Most members here do photography for their enjoyment. What you or I think about what gives them pleasure isn't our business. I use both. I used film as a full time professional through the end of '08 and will use it again as I re-enter business. There's no difference between a film dollar or digital dollar. Get real and quit being a killjoy.

While film isn't completely dead, it is mostly dead. The fact that when I go to Walmart and can only find one brand, one speed, and only in color... and the fact that they no longer process the medium tells me that film is mostly dead. It is a niche market just like vinyl records and jiffy pop popcorn.

Now, can anyone recommend a good 35mm black and white film I can get from Adorama or somewhere? I just got a 56 year old Voigtlander Vito CL (mint condition) that I want to play around with. Also, I need a good recommendation for where to process. Got rid of all my amateur darkroom stuff 20 years ago. :)

In my opinion, film is easy to beat because it is so got dang scarce and cumbersome to find processing. Yes, I could process it myself, but I don't have room for a darkroom setup.

With digital, things move at lightning speed and I can get any look I want... including a film look, whatever that is.

I've already stated I use both, so I understand them both well. Anyway, back to your post.
Film users are a thriving community, however, obviously not equal to the # of dslr users. What do you really expect to find at Walmart film wise? Go to a real camera store like B&H where you will get the best prices.(and over 200 entries for available film) Do you do all your camera shopping local? Film is no different
Read the reviews there and select whatever ISO's you need.

Scarce? Do you get out in the internet world much? Not trying to give you a hard time but this is much too simple. Here's a link: Do your own homework. You'd be surprised what's still available.
http://www.digitaltruth.com/labs_services.php?doc=custom . You may also want to see apug.com for other film suppliers.
Here's a couple others not listed: PhotoTech labs in Richmond, VA. Moon Photo, and Panda Photo Lab in Seattle, and Richard photo lab. Good luck!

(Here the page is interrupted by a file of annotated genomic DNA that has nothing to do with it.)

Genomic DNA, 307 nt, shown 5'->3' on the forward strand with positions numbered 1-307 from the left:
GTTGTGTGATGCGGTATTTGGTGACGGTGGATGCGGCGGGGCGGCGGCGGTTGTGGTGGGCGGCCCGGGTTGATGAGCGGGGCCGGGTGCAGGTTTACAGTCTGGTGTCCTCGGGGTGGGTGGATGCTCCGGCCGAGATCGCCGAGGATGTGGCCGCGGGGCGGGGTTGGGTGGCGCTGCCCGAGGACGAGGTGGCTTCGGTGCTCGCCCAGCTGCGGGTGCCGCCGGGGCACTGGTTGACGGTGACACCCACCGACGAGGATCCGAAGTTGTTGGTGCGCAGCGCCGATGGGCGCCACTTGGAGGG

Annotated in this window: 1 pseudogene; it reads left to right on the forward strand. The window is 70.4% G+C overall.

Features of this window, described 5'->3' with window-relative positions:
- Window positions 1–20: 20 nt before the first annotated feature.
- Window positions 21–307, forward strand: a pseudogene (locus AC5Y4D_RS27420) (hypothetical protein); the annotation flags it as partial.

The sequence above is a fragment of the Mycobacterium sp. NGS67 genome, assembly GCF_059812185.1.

Local is the whole point. I used to choose from dozens of 35mm film options locally. Now there is just one. I used to be able to get film developed locally and get it back the same day. Now I have to mail it off. Then I have to pay shipping to buy and process. Yup, there are still film shooters out there, but the community can't be said to be thriving. If it were then I could still have dozens of choices right here in town. There aren't any. 1 choice isn't a choice.

I like film, but for the OP to say it is hard to beat, for others to say the medium is thriving, and for others to say it is convenient... well, that just ignores reality. Film can be a wonderful medium, but it can be duplicated easily through digital means.

"Scarce? Do you get out in the internet world much? Not trying to give you a hard time but this is much too simple." C'mon. That statement is just snarky. I'm on the internet and know what is out there. I ordered all my gear online... except for the Voigtlander Vito CL. I am fully aware of Adorama and B&H.

I don't mind anybody disagreeing. That is fine. What we have here are differences of opinion. The snark is just childish and unnecessary.

Here was my question: "Now, can anyone recommend a good 35mm black and white film I can get from Adorama or somewhere? I just got a 56 year old Voigtlander Vito CL (mint condition) that I want to play around with. Also, I need a good recommendation for where to process. Got rid of all my amateur darkroom stuff 20 years ago. :)"